5. Growth Stages
Soybean development is described as growth stages. “As plants add nodes, they add vegetative stages, described as V1, V2, etc.,” Ferrie says “When they begin flowering, determinate soybeans stop adding vegetative stages and enter the reproductive stage — R1, R2 and so on. If a farmer says his determinate soybeans are at V10, I know those plants have 10 nodes but no flowers. But indeterminate varieties can add both stages at the same time — so an indeterminate soybean might be at V6/R2 or V10/R2.”
For 10 days after germination, food stored in the cotyledons feeds the plant. Then photosynthesis takes over. Unlike corn, the growing point is above ground, so the plant starts responding to air temperature shortly after emergence. But the cotyledons usually don’t supply nitrogen until the V3 or V4 stage.
Axillary buds develop at each leaf axis, including the cotyledon axis. “If axillary buds survive, the plant continues to grow,” Ferrie says. Each node has axillary buds, which are the growing points; the more nodes, the more growing points. Axillary buds might develop into a branch or a flowering cluster and pods, or they might stay dormant.”
Two node stages prior to R1, axillary buds in the top of the stem develop a flower cluster called the raceme. Pods develop from the bottom of the raceme first.
From that point, the reproductive process begins:
The first flowers signal R1.
“In indeterminate varieties, this begins at the third through sixth node from the top growing point,” Ferrie says, “but only if the night is long enough to trigger flowering.”
At R2, flowers appear on the two uppermost nodes. “An indeterminate plant typically is at 50% of its weight and total nodes,” Ferrie says. “For indeterminate plants, R2 is the start of the rapid growth stage.”
At R5, seeds of the upper four nodes will be about ⅛" in size. “At R5, an indeterminate plant has attained maximum height, node number and leaf area index,” Ferrie says. “Nitrogen fixation drops off rapidly and seed development enters a rapid pace. At R5.5 the nutrients stored throughout the plant start to translocate to the pod.
At R6, green soybeans fill the pod cavity at one of the uppermost nodes, and root growth stops.
At R7, the pod reaches a mature color, and the seed is 60% moisture but physically mature.
At R8, 95% of pods have mature color. At this point, the plant usually is 10 days from harvest.”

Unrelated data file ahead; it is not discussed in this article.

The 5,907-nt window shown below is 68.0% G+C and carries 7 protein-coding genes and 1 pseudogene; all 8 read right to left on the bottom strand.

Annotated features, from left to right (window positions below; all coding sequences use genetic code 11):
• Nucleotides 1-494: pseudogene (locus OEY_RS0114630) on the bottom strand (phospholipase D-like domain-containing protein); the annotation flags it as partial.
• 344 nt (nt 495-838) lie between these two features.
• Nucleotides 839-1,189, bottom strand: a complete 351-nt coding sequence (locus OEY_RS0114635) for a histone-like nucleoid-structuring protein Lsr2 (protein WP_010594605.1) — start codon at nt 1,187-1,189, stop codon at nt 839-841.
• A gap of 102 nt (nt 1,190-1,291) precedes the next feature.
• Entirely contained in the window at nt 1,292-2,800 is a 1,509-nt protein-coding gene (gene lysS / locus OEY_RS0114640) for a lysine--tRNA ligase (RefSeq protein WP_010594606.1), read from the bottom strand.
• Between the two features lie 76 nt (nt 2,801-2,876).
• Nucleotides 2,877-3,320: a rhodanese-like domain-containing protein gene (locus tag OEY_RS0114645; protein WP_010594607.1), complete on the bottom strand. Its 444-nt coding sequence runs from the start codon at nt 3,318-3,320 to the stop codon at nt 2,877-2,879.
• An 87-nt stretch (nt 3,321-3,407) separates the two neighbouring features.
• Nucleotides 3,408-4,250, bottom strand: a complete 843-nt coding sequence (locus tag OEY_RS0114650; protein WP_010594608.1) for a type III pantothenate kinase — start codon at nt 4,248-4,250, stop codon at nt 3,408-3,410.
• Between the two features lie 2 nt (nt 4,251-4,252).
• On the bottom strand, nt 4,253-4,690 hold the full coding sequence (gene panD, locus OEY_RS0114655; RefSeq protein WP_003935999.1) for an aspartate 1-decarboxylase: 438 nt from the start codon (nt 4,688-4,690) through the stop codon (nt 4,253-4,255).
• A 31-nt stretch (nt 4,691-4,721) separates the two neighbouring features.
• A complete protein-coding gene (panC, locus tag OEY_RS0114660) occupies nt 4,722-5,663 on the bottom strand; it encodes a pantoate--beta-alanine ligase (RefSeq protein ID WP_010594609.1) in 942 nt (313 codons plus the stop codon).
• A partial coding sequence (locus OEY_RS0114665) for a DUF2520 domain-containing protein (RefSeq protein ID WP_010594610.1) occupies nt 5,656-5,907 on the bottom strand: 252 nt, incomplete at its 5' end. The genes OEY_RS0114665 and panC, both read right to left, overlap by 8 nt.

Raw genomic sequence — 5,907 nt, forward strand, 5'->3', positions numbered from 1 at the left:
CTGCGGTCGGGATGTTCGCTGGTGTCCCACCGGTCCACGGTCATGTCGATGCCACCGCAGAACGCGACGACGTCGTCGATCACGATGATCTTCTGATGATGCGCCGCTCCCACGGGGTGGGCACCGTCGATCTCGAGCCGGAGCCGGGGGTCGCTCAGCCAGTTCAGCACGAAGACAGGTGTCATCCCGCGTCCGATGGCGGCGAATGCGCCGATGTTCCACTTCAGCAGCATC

Branching is a function of environment and genetics. “The main growing point on top of the plant controls axillary buds on the stems below,” Ferrie says. “If the main growing point exerts a lot of control, you get a straight-line bean. If it has weak control, you get a bushy bean. When sunlight hits the lower leaves, it puts on pressure to branch. When the rows close, branching slows. Wider rows and lower densities trigger more branching.
“All soybeans will branch when planted in low densities,” Ferrie says. “But bushy varieties do it faster and have more branches than straight-line varieties. In a typical growing season new growth stages appear every five days from emergence to V5 and every three days from V5 up to R5.”
7. More Pods, More Bushels
Soybean yield has three components: total number of pods per acre, number of beans per pod and weight per bean.
“Although beans per pod and bean size can make a significance in yield, the maximum limit for both is genetically determined,” Ferrie says. “So large yield increases result from more pods per acre,” Ferrie says.
Soybean yields have been above trend every year by an average of 3.7 bu. per acre. To read ag economist Gary Schnitkey’s analysis of yield trends in various states, go to AgWeb.com/soybean-growth.
High-Yield Soybeans Series
Adjusting practices to grow higher soybean yields isn’t simple. There are technology and management practices to master. To help you put everything together, visit www.AgWeb.com/high-yield-soybeans